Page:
While no pet provisions in a condo’s declaration are generally not meant to be flexible, a recent CAT case shows when it may be appropriate for there to be exceptions.
Teno v Essex Condominium Corporation No. 28 illustrates how condo corporations that have deviated from their declarations can attempt to rectify the issue.
In Teno, the declaration prohibited pets. However, over the years a number of exceptions had been made for cat owners in the building. It was not until other pet owners wanted to be granted exceptions for other pets that the condo took action and attempted to reconcile the declaration restriction with the status quo of permitting cats.
The issue in this case was not the inconsistent application of the pet free provision (there is no doubt that permitting cats was inconsistent with its declaration), but rather, the creation and implementation of a rule that permits existing cats to remain in the building.
Mr. Teno is a resident who bought into the property, at least in part, because of its pet free provision. He took issue with the fact that a rule was created which allows for existing cat owners in the building to keep their cats, despite the clear prohibition in the declaration. Under the rule, the cats currently residing within the building would be considered “legacy cats” and owners would not be able to replace these cats upon their passing. Once all of the legacy cats died, compliance with the declaration would be achieved. As part of the implementation of the rule, the condo took photos of the cats and imposed restrictions including that the legacy cats must remain in their owner’s units.
The tribunal found that the rule was a reasonable solution to the issue of the condo’s inconsistent application of the pet free provision in its declaration. The tribunal ultimately found that the rule was not contrary to the legislative scheme of the Condominium Act and was valid and enforceable.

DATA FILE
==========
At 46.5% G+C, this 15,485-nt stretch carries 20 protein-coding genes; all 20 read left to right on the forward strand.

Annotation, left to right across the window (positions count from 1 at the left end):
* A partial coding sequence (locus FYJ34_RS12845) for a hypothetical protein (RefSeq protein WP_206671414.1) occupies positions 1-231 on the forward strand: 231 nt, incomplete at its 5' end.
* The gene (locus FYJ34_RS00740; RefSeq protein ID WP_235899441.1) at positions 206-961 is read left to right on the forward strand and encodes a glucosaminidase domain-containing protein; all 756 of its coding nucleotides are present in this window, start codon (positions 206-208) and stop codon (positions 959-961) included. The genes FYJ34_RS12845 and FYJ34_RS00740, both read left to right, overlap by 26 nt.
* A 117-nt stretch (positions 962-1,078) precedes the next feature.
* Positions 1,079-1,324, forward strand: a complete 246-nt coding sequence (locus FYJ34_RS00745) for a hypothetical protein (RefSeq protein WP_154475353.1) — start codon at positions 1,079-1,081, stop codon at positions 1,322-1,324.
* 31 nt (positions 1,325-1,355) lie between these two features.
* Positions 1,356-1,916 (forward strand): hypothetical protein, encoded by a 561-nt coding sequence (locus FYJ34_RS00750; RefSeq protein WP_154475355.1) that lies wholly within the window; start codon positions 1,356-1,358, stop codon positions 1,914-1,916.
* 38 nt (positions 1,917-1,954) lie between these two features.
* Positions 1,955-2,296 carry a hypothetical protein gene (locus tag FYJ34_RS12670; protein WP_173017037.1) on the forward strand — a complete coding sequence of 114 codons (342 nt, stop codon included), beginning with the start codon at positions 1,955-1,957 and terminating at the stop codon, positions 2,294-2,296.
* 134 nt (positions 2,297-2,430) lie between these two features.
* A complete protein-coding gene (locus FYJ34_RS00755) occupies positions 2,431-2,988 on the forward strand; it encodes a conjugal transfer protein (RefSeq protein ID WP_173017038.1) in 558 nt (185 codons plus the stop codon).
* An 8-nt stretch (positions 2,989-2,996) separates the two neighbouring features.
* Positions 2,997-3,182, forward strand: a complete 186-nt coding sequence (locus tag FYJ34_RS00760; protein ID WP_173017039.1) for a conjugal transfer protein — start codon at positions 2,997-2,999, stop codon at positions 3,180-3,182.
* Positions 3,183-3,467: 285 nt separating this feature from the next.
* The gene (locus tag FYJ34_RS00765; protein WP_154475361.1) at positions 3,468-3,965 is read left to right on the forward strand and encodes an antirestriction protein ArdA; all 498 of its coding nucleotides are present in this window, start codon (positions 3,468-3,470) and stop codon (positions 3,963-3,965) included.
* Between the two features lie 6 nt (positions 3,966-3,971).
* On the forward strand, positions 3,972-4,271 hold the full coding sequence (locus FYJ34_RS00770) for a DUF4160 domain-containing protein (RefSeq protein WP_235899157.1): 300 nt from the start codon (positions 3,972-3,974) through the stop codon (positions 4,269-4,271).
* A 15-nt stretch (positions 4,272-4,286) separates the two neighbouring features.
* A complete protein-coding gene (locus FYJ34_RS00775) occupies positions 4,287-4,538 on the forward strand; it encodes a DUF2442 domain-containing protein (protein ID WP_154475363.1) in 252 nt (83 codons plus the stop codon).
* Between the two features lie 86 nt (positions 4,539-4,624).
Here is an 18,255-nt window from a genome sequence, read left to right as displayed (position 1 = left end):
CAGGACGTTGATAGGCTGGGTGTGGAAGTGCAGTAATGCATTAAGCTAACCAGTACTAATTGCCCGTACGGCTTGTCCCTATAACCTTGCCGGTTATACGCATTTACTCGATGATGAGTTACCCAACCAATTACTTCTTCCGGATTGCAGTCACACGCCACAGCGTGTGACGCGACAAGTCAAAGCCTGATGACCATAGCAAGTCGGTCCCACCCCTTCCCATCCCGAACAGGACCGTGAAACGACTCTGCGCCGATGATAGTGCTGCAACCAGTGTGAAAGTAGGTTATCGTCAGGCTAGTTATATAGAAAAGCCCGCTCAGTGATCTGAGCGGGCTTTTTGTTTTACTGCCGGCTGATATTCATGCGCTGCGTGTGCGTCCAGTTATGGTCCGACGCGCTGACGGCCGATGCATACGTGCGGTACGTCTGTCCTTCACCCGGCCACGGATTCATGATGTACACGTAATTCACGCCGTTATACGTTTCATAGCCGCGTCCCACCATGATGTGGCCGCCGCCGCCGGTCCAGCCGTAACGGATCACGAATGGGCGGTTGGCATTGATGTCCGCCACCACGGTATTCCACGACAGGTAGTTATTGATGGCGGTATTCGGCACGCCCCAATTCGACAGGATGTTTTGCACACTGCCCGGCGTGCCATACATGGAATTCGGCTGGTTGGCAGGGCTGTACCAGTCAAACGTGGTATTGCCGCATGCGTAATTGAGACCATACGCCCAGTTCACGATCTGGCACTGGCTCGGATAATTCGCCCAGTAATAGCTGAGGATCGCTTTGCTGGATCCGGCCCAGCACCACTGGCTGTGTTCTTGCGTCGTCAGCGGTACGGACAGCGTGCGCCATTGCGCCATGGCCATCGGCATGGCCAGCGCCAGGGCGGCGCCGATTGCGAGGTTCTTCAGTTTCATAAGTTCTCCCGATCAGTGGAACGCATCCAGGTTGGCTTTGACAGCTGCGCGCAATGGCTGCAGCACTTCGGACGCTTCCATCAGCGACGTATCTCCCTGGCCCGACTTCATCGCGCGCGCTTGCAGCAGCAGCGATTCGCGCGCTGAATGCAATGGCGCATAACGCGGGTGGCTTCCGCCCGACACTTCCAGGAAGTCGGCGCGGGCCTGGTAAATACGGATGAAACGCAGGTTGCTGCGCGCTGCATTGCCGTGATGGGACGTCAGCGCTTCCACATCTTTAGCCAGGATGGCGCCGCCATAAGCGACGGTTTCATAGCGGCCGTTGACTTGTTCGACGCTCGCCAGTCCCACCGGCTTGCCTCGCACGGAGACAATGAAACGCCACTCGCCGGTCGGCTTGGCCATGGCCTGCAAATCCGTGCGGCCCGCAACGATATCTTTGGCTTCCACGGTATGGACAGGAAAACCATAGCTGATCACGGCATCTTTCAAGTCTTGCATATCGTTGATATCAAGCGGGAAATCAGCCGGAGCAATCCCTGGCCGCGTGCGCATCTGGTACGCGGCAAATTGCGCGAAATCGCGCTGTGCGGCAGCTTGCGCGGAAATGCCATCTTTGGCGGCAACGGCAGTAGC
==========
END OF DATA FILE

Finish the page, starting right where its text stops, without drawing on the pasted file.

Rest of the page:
In its decision, the tribunal references a prior Ontario Superior Court of Justice case, Metropolitan Toronto Condominium Corporation No 949 v Staib. In that case, the resident had brought her cat with her when she moved into what was meant to be a pet free condominium. The condo did not request that the cat be removed until 10 years after it had begun living there. At that point, the court found that enforcing the provision against her would not be reasonable.
While every corporation has an obligation to enforce the declaration, a failure to do so for a period of time can render a provision unenforceable, at least temporarily. As confirmed by CAT in the Teno case, passing a rule which recognizes the period of non-enforcement, exempts existing pets, and prohibits any new pets is a practice that is permissible in order to come into compliance with the declaration and be able to enforce compliance once again.
In Metropolitan Toronto Condominium Corporation No. 736 v Verstova, for example, the condo corporation had a declaration provision prohibiting pets. At one point, they passed a rule permitting pets, then passed a rule similar to the one in Teno permitting only legacy pets. The unit owner violated the rule by having a non-legacy cat in the unit. She was ordered to remove the cat from her residence (and pay costs associated with damage the cat had caused to the property).
The exact context and circumstances will play a large role in any particular case, as it did for the tribunal in Teno. If your corporation is trying to rectify previous non-enforcement, reach out to any member of our team for assistance.
Special thanks to our summer student, Alexandra Egi, for her assistance in drafting this blog.